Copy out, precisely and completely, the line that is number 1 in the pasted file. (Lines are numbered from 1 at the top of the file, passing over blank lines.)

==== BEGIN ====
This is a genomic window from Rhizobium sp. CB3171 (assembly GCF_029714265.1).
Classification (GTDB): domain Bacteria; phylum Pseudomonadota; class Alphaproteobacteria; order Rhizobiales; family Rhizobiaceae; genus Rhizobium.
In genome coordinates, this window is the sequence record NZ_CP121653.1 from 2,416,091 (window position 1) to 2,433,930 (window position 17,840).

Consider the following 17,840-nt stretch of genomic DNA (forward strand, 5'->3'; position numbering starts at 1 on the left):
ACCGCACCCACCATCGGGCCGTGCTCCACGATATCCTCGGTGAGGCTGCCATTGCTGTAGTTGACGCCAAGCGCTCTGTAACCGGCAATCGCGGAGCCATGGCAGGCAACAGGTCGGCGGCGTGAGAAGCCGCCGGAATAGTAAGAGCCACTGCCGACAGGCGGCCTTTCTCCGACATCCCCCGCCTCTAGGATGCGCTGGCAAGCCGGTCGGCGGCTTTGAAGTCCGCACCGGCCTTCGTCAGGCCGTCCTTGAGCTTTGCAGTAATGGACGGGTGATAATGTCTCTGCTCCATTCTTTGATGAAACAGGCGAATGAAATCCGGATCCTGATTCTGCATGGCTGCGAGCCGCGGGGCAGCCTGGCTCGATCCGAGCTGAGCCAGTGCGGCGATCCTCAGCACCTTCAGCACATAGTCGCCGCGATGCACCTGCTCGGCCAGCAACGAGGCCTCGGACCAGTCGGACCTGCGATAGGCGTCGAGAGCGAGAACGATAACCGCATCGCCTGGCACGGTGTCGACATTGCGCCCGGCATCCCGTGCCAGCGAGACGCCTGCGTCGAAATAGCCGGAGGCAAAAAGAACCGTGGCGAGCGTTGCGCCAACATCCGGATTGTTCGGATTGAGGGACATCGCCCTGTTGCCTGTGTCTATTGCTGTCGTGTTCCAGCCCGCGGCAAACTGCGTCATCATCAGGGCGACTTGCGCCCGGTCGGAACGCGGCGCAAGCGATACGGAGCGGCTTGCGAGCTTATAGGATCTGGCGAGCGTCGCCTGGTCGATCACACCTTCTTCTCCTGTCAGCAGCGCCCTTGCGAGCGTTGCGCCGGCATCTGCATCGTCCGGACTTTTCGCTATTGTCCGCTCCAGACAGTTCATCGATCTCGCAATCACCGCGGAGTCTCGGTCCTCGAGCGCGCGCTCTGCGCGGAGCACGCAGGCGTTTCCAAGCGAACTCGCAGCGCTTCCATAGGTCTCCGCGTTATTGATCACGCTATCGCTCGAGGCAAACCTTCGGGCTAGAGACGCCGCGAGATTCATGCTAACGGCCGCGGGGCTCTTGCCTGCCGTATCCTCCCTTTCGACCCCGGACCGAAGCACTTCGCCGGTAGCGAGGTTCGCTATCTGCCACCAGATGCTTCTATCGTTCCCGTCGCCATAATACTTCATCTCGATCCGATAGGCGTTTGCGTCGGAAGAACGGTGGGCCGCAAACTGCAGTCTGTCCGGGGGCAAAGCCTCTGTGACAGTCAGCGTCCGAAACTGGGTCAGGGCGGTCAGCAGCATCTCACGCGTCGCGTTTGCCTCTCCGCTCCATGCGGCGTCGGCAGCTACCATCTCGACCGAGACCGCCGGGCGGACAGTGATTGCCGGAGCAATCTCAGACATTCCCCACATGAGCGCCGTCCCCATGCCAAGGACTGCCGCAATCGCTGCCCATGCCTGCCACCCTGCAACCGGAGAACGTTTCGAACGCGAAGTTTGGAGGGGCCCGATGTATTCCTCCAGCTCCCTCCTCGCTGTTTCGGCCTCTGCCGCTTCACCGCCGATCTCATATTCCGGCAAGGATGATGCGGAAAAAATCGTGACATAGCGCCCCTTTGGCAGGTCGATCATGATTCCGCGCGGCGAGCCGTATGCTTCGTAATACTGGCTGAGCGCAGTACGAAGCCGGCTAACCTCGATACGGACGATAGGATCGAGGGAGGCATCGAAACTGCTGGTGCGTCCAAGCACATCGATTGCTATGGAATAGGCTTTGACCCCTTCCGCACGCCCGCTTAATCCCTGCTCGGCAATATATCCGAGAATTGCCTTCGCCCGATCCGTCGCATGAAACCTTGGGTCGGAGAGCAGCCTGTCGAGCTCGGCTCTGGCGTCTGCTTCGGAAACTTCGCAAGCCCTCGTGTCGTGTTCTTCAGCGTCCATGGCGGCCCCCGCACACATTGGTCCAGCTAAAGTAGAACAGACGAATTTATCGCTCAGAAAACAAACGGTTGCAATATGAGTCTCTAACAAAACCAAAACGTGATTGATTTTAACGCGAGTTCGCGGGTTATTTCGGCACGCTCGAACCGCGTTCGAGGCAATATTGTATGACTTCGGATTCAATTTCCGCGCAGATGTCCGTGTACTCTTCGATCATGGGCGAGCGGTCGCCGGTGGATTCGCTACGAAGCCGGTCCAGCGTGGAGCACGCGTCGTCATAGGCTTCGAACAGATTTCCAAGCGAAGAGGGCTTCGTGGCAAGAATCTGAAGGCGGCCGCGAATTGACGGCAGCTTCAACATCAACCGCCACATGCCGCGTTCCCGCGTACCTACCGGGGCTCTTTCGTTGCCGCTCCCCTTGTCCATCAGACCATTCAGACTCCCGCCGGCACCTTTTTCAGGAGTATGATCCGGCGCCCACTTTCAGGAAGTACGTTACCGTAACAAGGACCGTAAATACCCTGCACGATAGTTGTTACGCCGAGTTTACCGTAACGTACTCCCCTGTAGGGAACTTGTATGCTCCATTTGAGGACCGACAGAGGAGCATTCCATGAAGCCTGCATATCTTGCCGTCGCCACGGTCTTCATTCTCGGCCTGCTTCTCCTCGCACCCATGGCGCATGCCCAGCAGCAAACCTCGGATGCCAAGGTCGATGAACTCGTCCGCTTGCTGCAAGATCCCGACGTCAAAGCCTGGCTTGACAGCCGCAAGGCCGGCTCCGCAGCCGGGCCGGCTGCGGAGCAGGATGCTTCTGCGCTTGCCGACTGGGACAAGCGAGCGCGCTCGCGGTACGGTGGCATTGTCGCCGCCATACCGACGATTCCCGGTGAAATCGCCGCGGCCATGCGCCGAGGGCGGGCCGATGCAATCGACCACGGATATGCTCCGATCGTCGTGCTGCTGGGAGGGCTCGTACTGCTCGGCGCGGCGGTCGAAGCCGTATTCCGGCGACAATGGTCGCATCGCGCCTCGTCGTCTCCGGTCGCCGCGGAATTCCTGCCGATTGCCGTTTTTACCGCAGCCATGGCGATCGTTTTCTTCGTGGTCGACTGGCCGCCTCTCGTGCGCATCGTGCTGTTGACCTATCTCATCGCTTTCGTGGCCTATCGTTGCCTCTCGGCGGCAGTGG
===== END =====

This is a genomic window from Rhizobium sp. CB3171 (assembly GCF_029714265.1).